In last week’s column, I delved on researcher Kedar Bhide’s travails while answering nature’s call and confronting nosy pigs in Arunachal Pradesh. Well, Bhide says that Arunachal was child’s play when compared to Ladakh.
Over to Bhide’s tale of woes and wit from Ladakh: “I love to photograph Changthang plains at 15,000 feet in winter when temperatures drop to -30°. Relieving yourself in the open is like going blind to shoot a target. Once you lose sensation of your butt after freezing, there is nothing you can do.
Then you understand, how important small sensations are, which tell you the details of functional responses. So, you can only time your functions and think that you have completed them.... And the funny situation is this could be my slowest de-panting and fastest re-panting activity till date. The other challenge is to use ‘sand paper’. Yes, your toilet paper becomes so hard due to the freeze that it feels like you are scraping your butt with sand paper.
The only thing you understand then is those drops of blood on the paper and then you have a problem sitting on any surface, in the tent, in the car, etc., as it will remind you of a bed of needles, like the arrow bed of Bhishma in Mahabharata! So, what I am saying here is: there is fun most of the times as flowing breeze cools your less exposed parts but in some situations it’s more of a challenge and extracts the maximum out of your thinking and coping-up parts.’’
TO SIR, WITH LOVE
The success of wildlife conservation movements ultimately depends on how well people induct these values into their daily lives. It is with this objective in view that the Nature Conservation Society (NCS) headed by former Punjab chief wildlife warden Gurmit Singh organised a sensitisation programme for children of Sainik School, Kapurthala, and International Fateh Academy, Jandiala Guru, Amritsar.
Along with retired additional director, Wildlife Crime Control Bureau, and NCS general-secretary BS Gurm, Singh showed wildlife films to kids and staged a quiz for them. Photo By: BS Gurm
A lecture was delivered on migratory birds visiting the Harike wildlife sanctuary and the factors affecting them such as pollution, siltation and encroachment by land mafia. The students were then taken to Harike and shown birds with a long-range spotting scope. Students and teachers took a pledge at Harike to protect wildlife and undertake every effort to conserve their environment. Singh’s only note of regret in this educative excursion to Harike was the uncooperative attitude wildlife officials displayed towards visiting kids. Interestingly, the spotting scope that Singh used is the one gifted to him by Swedish ornithologist Per Undeland, who is credited with avian-mapping Harike and discovering new species in Harike and Punjab in the 1990s. Singh has also worked with India’s legendary birdman, the late Dr Salim Ali, and the Bombay Natural History Society (BNHS) during the four-year bird ringing programme at Harike that started in 1980.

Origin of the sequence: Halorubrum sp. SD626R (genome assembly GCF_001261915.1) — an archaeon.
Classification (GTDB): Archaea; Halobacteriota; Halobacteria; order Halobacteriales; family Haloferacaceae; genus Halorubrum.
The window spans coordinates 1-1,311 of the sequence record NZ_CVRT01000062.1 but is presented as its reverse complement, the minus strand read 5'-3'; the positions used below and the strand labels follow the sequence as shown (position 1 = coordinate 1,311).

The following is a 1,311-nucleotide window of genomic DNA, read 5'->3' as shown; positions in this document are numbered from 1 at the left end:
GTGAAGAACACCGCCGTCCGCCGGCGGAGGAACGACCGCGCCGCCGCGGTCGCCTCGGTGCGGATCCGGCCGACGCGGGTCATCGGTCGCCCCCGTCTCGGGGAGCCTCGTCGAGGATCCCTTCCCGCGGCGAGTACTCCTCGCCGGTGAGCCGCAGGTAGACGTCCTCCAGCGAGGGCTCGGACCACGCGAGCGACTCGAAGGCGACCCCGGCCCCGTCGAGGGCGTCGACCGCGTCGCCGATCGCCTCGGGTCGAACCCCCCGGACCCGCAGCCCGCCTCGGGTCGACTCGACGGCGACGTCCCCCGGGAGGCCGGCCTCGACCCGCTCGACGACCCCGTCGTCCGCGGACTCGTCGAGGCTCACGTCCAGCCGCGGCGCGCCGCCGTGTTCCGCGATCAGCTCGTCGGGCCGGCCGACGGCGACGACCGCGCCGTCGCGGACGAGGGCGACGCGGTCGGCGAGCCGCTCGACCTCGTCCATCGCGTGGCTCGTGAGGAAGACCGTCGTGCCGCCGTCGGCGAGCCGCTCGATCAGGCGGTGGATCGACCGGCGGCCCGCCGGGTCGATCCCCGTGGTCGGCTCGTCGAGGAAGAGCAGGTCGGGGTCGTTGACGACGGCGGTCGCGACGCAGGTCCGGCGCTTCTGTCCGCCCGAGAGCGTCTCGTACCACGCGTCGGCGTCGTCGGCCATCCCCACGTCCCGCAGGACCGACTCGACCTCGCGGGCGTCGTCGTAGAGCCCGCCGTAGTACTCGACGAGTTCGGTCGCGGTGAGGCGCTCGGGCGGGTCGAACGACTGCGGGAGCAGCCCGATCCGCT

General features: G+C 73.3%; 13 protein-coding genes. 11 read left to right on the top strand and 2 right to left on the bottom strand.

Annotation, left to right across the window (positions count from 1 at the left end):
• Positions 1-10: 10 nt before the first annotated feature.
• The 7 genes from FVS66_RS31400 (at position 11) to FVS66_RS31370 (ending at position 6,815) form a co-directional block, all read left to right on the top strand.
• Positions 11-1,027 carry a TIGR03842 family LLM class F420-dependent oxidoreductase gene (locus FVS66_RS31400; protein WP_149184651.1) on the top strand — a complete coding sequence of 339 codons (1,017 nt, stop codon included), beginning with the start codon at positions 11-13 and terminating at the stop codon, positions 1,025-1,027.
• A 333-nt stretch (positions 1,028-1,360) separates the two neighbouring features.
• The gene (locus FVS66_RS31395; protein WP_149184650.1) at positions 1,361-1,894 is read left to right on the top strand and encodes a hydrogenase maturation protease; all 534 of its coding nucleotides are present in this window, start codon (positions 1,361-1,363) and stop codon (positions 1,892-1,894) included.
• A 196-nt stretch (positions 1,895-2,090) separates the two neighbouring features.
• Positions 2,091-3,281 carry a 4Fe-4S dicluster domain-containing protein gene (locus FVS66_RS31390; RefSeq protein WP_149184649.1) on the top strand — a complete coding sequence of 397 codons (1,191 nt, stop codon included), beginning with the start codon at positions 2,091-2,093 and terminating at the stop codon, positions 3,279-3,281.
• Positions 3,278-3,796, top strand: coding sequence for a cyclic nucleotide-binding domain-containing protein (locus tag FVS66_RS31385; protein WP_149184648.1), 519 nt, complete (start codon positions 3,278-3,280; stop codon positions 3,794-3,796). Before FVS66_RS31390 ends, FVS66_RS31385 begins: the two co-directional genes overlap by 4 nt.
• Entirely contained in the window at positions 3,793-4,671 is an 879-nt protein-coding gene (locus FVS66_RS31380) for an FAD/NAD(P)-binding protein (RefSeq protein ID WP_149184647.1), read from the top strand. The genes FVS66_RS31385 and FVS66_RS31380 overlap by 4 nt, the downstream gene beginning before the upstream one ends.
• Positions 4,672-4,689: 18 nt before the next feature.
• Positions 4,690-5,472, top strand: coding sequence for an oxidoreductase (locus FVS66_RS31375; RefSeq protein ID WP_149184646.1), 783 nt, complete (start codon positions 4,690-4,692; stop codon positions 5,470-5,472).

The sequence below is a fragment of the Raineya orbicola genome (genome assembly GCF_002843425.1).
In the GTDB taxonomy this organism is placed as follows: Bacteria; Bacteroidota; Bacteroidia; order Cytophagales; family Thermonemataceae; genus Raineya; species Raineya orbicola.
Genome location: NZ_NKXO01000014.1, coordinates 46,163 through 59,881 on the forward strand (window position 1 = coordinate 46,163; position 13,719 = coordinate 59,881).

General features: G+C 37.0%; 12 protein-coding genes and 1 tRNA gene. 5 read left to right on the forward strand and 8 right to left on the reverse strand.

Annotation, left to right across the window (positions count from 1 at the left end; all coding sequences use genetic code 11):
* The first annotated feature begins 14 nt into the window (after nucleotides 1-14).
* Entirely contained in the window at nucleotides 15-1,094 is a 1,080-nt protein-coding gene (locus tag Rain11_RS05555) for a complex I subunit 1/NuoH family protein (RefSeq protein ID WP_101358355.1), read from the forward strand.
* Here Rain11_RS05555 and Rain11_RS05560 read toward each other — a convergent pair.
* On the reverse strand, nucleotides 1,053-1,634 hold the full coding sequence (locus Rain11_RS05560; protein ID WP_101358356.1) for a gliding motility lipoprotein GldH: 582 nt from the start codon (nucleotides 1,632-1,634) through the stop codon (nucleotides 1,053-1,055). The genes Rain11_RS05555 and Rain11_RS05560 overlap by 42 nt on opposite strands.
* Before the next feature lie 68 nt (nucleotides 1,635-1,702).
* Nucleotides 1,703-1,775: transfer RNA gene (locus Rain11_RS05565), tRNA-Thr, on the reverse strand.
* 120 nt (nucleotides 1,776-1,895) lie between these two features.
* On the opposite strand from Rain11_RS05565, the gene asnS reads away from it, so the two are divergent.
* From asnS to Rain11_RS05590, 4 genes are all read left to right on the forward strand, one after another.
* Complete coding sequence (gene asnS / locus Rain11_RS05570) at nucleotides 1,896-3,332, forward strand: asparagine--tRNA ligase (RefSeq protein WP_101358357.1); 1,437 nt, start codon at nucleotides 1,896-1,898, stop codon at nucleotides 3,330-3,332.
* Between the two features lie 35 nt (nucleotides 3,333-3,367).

TIGERS HATE BIG BORES
Whenever a tiger or leopard kills a human, the hunters lobby exerts undue pressure on the state’s chief wildlife warden to have the animal declared a man-eater so that they can indulge in trophy hunting under the noble guise of ridding man-eaters. Hunters with all kinds of weapons such as .12 bore shotguns and light rifles will jump into the fray. Recent episodes of man-eaters in Himachal Pradesh, Kashmir, Uttarakhand and Uttar Pradesh have seen hunting permits granted to those armed with weapons grossly under-powered for tigers/leopards. Keeping these aspects in view, the National Tiger Conservation Authority issued a Standard Operating Procedure (SOP) specifying that only a rifle chambered for not less than a .375 Magnum cartridge be allowed for hunting man-eaters.
A .375 Magnum rifle. Photo: hollandandholland.com
Explaining the logic to this writer, NTCA’s joint director SP Yadav stated: “The SOP requires the state government to use its own wildlife personnel trained to hunt down man-eaters. This will obviate the need to requisition private hunters, who pose with the trophies and create a negative impression for wildlife conservation. Using a rifle of .375 Magnum bore or more will ensure that the bullet has adequate stopping power and kills the animal. Often such man-eaters are cornered in populated areas, and if the bullet is not powerful enough to kill the animal, the wounded man-eater can create havoc with people. Leaving an animal wounded with a light bullet also leads to a lingering and cruel death for the animal. Chasing down a wounded man-eater is an added complication. The NTCA is a statutory body and its SOP has to be enforced by the states. Any violation of the SOP will be construed as a violation akin to that under the Wildlife (Protection) Act, 1972.’’